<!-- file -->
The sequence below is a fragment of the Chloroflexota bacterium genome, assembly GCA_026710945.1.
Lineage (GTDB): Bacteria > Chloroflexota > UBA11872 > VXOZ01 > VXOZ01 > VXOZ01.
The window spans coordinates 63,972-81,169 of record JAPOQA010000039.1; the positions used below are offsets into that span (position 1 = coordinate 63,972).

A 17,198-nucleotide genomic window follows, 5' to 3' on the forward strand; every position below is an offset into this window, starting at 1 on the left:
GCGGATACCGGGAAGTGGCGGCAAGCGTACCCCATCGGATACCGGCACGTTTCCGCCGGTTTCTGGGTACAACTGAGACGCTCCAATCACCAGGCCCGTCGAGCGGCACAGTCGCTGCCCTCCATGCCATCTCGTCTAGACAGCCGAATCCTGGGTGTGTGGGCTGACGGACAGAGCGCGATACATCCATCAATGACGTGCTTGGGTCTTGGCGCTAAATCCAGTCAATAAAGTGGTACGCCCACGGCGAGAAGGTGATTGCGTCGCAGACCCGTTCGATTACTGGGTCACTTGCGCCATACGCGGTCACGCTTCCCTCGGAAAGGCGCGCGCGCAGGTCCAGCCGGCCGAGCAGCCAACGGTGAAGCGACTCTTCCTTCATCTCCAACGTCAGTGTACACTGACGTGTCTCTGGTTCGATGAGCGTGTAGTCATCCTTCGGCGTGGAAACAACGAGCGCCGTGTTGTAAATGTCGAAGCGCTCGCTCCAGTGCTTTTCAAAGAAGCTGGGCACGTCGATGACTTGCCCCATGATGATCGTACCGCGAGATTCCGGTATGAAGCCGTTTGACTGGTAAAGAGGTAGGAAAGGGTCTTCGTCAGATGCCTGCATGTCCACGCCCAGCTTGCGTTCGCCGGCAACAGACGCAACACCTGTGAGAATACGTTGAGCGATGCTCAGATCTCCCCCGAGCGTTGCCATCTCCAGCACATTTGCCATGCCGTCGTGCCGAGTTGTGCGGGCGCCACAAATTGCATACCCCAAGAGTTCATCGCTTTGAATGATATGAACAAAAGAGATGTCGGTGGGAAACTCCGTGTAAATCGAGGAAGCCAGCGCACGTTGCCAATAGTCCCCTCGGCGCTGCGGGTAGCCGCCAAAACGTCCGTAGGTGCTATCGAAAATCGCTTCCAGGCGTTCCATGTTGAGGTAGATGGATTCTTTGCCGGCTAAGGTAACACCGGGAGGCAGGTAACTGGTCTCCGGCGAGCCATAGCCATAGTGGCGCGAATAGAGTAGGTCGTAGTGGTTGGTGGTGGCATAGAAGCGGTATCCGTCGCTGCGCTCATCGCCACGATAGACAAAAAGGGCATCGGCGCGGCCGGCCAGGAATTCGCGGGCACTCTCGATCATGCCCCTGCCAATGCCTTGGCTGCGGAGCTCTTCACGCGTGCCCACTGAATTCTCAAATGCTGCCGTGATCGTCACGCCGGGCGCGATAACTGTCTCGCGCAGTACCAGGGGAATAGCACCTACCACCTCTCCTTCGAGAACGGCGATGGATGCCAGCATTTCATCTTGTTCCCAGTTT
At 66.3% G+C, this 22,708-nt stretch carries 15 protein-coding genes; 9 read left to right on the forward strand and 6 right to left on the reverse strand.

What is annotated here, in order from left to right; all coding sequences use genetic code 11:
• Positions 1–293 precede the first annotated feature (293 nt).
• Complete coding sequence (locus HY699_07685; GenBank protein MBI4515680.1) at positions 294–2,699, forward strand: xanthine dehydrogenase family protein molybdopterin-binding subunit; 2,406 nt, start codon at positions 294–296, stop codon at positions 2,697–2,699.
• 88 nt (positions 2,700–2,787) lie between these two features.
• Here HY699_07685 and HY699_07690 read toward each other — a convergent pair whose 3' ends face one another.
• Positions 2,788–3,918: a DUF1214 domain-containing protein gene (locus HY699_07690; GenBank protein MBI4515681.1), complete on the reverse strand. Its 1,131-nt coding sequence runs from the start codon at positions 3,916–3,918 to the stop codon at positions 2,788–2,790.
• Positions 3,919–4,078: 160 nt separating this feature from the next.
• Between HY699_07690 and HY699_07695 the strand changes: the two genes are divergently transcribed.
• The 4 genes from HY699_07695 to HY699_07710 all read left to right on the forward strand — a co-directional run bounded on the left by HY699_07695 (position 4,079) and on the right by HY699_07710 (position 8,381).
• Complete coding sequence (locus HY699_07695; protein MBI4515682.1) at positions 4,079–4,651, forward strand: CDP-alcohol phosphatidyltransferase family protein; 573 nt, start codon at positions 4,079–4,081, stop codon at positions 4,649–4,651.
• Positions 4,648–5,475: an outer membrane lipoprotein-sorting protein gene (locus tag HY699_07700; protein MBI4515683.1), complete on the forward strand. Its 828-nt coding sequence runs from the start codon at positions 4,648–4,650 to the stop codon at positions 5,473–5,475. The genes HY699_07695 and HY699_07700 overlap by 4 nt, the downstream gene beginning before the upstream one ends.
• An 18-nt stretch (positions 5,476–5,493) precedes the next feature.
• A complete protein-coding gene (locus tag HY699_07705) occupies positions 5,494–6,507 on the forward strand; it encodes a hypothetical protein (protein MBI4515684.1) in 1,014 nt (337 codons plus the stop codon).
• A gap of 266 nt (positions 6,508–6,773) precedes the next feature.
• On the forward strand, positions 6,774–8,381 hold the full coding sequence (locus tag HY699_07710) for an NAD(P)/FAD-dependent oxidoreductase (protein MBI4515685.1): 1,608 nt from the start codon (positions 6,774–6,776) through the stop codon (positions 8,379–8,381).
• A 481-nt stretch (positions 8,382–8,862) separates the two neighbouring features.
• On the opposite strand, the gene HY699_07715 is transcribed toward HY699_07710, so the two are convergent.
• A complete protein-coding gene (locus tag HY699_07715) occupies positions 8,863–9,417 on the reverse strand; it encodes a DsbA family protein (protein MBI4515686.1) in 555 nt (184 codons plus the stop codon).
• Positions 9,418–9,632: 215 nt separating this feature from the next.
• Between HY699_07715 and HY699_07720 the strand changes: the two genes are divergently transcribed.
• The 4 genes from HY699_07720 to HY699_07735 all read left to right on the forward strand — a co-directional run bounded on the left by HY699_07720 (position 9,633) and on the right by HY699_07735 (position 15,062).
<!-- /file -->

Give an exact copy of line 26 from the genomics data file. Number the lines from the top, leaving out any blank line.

• Between HY699_07715 and HY699_07720 the strand changes: the two genes are divergently transcribed.